There has always been an obsession with murder and for many years, especially during the days of capital punishment it was a mainstay of the popular press. In addition, even before we had a national press it was ‘promoted’, through theatre, ballads, and broadsheets, ‘crime as art’ one could say. Even Dickens one of our great novelists used his experience as court reporter to flesh out his characters.
Lucy Worsley, local educated, Reading and Newbury, is by day the Chief Curator at Historic Royal Palaces, yet probably better known as a prolific writer and television presenter.
As an opener to the talk, she quoted from the eminent essayist, George Orwell. ‘It is Sunday afternoon, preferably before the war… You put your feet up on the sofa, settle your spectacles on your nose, and open the News of the World. … the fire is well alight. In these blissful circumstances, what is it that you want to read about? Naturally, about a murder.’
Her subjects spanned the centuries and included The Red Barn Murder, the notorious 1827 murder of Maria Marten, shot dead by her lover, William Corder. As with other famous murders such as ‘The Road Hill House Murder’, and ‘The Radcliffe House Murder’ It became the staple of broadsheets and dramas, i.e. ‘penny gaffs, short, theatrical entertainments staged anywhere and a staple of melodramatic thespians. Corder is still with us. One can see his preserved scalp in Bury St Edmunds’ Museum. Lucy has handled it and had an image to prove it.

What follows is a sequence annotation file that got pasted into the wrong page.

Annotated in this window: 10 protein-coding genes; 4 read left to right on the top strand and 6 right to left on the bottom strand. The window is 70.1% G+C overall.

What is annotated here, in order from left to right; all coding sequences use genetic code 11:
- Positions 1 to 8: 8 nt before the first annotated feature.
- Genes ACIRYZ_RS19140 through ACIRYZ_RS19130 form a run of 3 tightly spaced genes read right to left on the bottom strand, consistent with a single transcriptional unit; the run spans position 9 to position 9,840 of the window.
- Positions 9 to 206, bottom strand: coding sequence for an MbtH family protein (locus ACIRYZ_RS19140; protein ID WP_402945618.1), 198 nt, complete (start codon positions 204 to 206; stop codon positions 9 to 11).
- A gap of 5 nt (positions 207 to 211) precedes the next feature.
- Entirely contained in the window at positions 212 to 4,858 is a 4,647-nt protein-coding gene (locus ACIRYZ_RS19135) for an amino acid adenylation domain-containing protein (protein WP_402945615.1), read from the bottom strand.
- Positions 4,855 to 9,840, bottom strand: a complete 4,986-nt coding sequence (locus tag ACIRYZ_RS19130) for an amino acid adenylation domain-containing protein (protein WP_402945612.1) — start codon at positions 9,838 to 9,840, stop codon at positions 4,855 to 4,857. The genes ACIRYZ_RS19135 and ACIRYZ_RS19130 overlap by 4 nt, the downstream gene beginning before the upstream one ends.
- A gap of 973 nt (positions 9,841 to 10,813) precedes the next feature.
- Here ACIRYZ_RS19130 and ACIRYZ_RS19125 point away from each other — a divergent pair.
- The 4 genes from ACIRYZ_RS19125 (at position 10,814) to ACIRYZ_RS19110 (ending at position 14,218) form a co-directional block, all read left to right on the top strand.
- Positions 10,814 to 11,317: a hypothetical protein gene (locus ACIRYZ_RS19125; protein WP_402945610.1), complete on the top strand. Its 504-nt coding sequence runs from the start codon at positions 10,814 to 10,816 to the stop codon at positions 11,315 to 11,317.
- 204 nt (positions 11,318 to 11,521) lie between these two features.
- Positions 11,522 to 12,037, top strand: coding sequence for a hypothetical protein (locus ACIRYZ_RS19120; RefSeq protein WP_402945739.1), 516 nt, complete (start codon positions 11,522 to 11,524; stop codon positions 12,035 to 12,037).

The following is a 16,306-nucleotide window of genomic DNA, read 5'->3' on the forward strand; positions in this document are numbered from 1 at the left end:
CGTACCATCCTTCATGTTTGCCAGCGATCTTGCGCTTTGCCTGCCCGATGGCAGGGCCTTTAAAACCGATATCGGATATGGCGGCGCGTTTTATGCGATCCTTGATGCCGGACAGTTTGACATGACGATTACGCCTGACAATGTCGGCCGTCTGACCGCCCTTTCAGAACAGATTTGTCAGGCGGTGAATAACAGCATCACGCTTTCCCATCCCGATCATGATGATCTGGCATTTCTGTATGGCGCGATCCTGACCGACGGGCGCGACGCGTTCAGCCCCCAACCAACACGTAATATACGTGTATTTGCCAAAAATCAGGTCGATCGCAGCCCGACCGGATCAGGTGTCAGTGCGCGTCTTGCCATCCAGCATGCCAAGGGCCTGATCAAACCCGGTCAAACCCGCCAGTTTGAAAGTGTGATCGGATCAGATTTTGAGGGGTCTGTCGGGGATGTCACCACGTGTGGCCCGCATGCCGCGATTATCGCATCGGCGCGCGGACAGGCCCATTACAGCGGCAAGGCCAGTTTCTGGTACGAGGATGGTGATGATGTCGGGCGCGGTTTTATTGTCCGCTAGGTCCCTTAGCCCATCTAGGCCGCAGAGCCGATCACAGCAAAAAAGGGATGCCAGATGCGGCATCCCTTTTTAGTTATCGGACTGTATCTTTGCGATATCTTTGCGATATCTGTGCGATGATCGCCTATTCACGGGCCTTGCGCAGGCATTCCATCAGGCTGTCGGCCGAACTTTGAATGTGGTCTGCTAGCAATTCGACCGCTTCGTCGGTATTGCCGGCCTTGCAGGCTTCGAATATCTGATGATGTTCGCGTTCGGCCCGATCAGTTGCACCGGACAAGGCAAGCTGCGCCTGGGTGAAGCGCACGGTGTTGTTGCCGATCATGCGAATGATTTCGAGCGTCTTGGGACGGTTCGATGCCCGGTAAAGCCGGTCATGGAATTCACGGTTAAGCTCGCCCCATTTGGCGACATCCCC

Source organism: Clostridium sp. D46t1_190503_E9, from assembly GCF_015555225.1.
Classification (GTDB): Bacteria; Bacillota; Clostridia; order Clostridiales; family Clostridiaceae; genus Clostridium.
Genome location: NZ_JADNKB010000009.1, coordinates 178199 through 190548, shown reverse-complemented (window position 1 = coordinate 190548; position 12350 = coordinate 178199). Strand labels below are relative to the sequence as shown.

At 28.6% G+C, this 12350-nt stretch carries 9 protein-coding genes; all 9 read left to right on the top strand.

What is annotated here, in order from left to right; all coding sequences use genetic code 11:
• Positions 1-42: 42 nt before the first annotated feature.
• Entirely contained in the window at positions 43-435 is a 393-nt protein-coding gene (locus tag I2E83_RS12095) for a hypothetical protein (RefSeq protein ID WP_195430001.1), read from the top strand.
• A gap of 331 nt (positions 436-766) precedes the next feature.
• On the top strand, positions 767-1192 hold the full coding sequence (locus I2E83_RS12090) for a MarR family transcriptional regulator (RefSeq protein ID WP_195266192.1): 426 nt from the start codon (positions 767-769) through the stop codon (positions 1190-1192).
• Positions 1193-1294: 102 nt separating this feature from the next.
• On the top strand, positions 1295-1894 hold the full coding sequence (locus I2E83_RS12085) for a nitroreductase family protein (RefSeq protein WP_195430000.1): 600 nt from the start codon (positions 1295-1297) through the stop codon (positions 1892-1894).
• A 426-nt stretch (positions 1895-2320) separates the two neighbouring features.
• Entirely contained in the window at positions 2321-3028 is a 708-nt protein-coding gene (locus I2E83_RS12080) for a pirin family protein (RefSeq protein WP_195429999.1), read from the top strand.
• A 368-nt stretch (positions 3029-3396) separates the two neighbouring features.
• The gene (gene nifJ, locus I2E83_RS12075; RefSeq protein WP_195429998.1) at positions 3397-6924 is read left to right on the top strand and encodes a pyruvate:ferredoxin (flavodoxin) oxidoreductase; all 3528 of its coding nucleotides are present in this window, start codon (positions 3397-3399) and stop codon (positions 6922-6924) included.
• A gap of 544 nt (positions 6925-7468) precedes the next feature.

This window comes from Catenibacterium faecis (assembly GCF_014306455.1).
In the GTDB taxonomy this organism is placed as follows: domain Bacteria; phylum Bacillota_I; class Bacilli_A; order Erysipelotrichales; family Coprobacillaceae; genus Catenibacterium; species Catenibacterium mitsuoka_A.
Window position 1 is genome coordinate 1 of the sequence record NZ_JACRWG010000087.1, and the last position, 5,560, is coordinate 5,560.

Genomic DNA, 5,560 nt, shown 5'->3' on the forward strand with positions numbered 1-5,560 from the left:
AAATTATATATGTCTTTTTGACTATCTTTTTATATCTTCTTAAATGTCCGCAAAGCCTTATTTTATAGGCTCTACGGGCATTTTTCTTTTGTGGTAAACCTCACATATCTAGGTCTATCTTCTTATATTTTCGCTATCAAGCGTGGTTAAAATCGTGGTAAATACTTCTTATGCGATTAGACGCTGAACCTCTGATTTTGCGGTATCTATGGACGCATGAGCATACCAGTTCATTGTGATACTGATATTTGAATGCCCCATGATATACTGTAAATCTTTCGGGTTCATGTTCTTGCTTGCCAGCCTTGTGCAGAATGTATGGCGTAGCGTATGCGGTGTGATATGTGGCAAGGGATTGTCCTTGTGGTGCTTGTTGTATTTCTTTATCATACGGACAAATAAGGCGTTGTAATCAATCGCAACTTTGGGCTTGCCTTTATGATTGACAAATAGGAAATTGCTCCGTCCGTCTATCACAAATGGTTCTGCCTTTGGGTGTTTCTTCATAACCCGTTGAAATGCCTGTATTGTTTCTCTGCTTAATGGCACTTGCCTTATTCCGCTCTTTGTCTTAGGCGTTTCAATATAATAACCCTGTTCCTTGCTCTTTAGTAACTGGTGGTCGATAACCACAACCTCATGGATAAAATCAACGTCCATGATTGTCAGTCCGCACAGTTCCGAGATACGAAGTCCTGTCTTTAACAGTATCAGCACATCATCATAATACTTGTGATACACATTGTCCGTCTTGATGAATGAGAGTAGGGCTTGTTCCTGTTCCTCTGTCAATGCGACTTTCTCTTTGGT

She also briefly mentioned Reading’s own murderous celebrity, Amelia Dyer, the ‘Baby Farmer’. However, she there was no detail. If you are curious about Dyer, look at local author, Angela Buckley’s recent book on the subject.
Nevertheless, it was not always about the distant past and towards the end of the evening we came back to Orwell’s period with Lucy displaying a rampant passion for the ‘Golden Age’ of Crime Fiction, most notably the author of Dorothy L Sayers
Overall, the presentation, backed by PowerPoint, was a detailed yet brief view of this historical obsession with murder, and both erudite and entertaining. Of course, she is no stranger to this approach if anyone has seen her broadcasts or read any of her books.
She ended the evening by fielding questions from her enthusiastic and appreciative audience, before signing copies of her popular books. If you missed her, there’s a chance of seeing in June at The Goring Gap festival where she will be delivering a talk 'If Walls Could Talk - An Intimate History of Your Home'. Especially if you have ever asked yourself, ‘Why did medieval people sleep sitting up?’ It should be an entertaining talk.
An edited version of this article was originally published in Newbury Weekly News, June 9th 2016